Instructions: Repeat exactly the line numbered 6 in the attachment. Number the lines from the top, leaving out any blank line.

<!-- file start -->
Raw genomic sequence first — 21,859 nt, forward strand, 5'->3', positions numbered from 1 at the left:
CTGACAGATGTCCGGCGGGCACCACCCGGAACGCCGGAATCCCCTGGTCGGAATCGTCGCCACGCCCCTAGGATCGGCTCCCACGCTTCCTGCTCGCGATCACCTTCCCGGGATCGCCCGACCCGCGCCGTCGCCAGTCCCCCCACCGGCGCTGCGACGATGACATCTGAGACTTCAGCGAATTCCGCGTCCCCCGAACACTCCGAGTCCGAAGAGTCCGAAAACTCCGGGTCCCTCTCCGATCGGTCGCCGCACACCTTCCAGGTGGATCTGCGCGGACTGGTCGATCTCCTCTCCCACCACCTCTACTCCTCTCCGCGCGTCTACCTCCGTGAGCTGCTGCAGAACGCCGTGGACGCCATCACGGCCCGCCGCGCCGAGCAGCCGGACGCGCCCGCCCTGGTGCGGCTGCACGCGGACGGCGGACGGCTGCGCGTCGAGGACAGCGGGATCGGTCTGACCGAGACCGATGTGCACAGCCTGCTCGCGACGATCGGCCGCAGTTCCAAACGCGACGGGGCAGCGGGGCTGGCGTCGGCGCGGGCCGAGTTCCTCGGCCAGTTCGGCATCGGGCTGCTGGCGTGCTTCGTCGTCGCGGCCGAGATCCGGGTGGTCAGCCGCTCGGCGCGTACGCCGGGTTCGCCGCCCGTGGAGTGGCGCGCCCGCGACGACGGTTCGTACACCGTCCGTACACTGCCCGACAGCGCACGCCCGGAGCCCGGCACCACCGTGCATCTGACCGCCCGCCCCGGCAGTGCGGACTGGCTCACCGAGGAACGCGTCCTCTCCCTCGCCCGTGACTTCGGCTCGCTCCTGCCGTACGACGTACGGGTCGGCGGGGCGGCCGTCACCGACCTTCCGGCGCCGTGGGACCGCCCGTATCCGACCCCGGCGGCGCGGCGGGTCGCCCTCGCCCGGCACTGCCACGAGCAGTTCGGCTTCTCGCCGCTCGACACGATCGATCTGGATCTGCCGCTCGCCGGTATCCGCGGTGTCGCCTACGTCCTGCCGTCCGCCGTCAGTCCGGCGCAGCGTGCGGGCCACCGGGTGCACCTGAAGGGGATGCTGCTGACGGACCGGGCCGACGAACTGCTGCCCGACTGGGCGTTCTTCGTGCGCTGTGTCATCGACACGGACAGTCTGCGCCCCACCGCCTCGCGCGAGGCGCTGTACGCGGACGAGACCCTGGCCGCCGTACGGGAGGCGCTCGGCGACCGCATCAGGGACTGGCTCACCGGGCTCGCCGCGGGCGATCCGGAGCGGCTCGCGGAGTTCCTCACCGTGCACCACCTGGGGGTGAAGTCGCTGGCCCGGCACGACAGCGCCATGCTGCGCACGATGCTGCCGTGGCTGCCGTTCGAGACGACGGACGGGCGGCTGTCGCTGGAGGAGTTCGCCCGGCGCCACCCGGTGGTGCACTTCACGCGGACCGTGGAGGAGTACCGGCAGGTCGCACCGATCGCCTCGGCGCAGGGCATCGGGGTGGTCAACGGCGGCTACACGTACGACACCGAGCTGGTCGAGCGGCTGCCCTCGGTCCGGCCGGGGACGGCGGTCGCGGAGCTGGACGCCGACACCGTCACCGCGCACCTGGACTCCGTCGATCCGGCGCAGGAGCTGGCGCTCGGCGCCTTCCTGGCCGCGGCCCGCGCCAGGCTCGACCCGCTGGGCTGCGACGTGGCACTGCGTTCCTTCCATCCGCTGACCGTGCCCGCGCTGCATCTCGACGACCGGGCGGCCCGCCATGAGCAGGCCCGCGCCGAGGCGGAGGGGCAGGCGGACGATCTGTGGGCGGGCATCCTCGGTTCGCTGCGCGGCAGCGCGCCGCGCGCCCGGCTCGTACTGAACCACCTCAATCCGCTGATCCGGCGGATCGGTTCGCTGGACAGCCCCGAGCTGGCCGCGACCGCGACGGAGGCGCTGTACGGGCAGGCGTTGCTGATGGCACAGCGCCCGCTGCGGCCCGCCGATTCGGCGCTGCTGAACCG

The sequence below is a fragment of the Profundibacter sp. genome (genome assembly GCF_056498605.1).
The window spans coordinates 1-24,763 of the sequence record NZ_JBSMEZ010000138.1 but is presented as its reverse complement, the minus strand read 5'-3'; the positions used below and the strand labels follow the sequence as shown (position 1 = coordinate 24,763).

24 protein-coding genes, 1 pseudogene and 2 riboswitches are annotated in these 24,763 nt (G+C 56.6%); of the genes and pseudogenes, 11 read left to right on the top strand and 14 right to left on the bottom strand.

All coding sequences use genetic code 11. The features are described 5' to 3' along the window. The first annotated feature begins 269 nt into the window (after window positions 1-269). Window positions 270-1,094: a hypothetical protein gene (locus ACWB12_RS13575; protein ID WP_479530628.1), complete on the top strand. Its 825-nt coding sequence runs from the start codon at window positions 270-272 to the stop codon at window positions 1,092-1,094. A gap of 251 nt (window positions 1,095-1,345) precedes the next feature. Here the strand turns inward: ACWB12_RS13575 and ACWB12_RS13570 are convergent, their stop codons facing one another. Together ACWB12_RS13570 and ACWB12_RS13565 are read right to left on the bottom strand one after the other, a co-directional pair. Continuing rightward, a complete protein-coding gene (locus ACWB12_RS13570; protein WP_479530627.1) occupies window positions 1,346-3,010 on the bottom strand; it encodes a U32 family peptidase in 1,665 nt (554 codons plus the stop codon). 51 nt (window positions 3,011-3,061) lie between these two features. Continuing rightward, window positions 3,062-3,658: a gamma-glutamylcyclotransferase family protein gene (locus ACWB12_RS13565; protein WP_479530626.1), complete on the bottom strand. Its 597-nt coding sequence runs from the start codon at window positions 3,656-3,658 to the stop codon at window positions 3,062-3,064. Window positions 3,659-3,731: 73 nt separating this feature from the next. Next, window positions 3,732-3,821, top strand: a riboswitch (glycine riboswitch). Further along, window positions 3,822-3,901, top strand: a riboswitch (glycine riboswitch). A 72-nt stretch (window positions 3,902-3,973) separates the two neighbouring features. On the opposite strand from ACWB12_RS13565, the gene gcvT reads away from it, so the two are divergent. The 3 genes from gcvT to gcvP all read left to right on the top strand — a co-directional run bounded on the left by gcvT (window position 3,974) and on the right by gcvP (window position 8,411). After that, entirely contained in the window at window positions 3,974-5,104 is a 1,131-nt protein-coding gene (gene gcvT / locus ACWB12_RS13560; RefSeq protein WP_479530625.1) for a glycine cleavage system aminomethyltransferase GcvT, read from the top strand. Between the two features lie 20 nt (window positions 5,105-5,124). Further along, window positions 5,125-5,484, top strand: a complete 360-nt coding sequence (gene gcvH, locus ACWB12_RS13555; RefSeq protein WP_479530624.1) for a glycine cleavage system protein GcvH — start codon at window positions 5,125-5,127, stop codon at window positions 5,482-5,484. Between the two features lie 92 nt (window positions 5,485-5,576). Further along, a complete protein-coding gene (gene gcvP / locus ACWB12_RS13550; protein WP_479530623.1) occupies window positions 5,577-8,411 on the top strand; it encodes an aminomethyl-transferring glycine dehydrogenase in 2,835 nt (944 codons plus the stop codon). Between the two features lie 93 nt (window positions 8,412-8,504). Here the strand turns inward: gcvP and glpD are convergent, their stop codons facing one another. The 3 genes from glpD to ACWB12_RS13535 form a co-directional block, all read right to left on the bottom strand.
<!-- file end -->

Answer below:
All coding sequences use genetic code 11. The features are described 5' to 3' along the window. The first annotated feature begins 269 nt into the window (after window positions 1-269). Window positions 270-1,094: a hypothetical protein gene (locus ACWB12_RS13575; protein ID WP_479530628.1), complete on the top strand. Its 825-nt coding sequence runs from the start codon at window positions 270-272 to the stop codon at window positions 1,092-1,094. A gap of 251 nt (window positions 1,095-1,345) precedes the next feature. Here the strand turns inward: ACWB12_RS13575 and ACWB12_RS13570 are convergent, their stop codons facing one another. Together ACWB12_RS13570 and ACWB12_RS13565 are read right to left on the bottom strand one after the other, a co-directional pair. Continuing rightward, a complete protein-coding gene (locus ACWB12_RS13570; protein WP_479530627.1) occupies window positions 1,346-3,010 on the bottom strand; it encodes a U32 family peptidase in 1,665 nt (554 codons plus the stop codon). 51 nt (window positions 3,011-3,061) lie between these two features. Continuing rightward, window positions 3,062-3,658: a gamma-glutamylcyclotransferase family protein gene (locus ACWB12_RS13565; protein WP_479530626.1), complete on the bottom strand. Its 597-nt coding sequence runs from the start codon at window positions 3,656-3,658 to the stop codon at window positions 3,062-3,064. Window positions 3,659-3,731: 73 nt separating this feature from the next. Next, window positions 3,732-3,821, top strand: a riboswitch (glycine riboswitch). Further along, window positions 3,822-3,901, top strand: a riboswitch (glycine riboswitch). A 72-nt stretch (window positions 3,902-3,973) separates the two neighbouring features. On the opposite strand from ACWB12_RS13565, the gene gcvT reads away from it, so the two are divergent. The 3 genes from gcvT to gcvP all read left to right on the top strand — a co-directional run bounded on the left by gcvT (window position 3,974) and on the right by gcvP (window position 8,411). After that, entirely contained in the window at window positions 3,974-5,104 is a 1,131-nt protein-coding gene (gene gcvT / locus ACWB12_RS13560; RefSeq protein WP_479530625.1) for a glycine cleavage system aminomethyltransferase GcvT, read from the top strand. Between the two features lie 20 nt (window positions 5,105-5,124). Further along, window positions 5,125-5,484, top strand: a complete 360-nt coding sequence (gene gcvH, locus ACWB12_RS13555; RefSeq protein WP_479530624.1) for a glycine cleavage system protein GcvH — start codon at window positions 5,125-5,127, stop codon at window positions 5,482-5,484. Between the two features lie 92 nt (window positions 5,485-5,576). Further along, a complete protein-coding gene (gene gcvP / locus ACWB12_RS13550; protein WP_479530623.1) occupies window positions 5,577-8,411 on the top strand; it encodes an aminomethyl-transferring glycine dehydrogenase in 2,835 nt (944 codons plus the stop codon). Between the two features lie 93 nt (window positions 8,412-8,504). Here the strand turns inward: gcvP and glpD are convergent, their stop codons facing one another. The 3 genes from glpD to ACWB12_RS13535 form a co-directional block, all read right to left on the bottom strand.